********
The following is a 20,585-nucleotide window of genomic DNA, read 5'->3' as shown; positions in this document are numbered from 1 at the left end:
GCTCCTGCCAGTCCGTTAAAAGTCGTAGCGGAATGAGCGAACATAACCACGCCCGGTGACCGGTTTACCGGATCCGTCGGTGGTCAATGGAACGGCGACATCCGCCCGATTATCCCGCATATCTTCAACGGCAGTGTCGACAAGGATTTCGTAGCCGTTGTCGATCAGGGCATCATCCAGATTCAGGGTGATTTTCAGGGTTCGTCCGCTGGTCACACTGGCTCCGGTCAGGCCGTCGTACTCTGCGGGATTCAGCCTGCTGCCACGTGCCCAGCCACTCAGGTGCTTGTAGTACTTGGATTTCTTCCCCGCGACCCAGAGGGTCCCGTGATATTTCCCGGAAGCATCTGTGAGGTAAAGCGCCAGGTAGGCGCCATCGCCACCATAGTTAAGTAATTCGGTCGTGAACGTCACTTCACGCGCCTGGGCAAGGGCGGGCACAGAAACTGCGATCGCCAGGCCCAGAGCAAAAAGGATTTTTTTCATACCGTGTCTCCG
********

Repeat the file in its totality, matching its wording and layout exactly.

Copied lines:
The following is a 20,585-nucleotide window of genomic DNA, read 5'->3' as shown; positions in this document are numbered from 1 at the left end:
GCTCCTGCCAGTCCGTTAAAAGTCGTAGCGGAATGAGCGAACATAACCACGCCCGGTGACCGGTTTACCGGATCCGTCGGTGGTCAATGGAACGGCGACATCCGCCCGATTATCCCGCATATCTTCAACGGCAGTGTCGACAAGGATTTCGTAGCCGTTGTCGATCAGGGCATCATCCAGATTCAGGGTGATTTTCAGGGTTCGTCCGCTGGTCACACTGGCTCCGGTCAGGCCGTCGTACTCTGCGGGATTCAGCCTGCTGCCACGTGCCCAGCCACTCAGGTGCTTGTAGTACTTGGATTTCTTCCCCGCGACCCAGAGGGTCCCGTGATATTTCCCGGAAGCATCTGTGAGGTAAAGCGCCAGGTAGGCGCCATCGCCACCATAGTTAAGTAATTCGGTCGTGAACGTCACTTCACGCGCCTGGGCAAGGGCGGGCACAGAAACTGCGATCGCCAGGCCCAGAGCAAAAAGGATTTTTTTCATACCGTGTCTCCG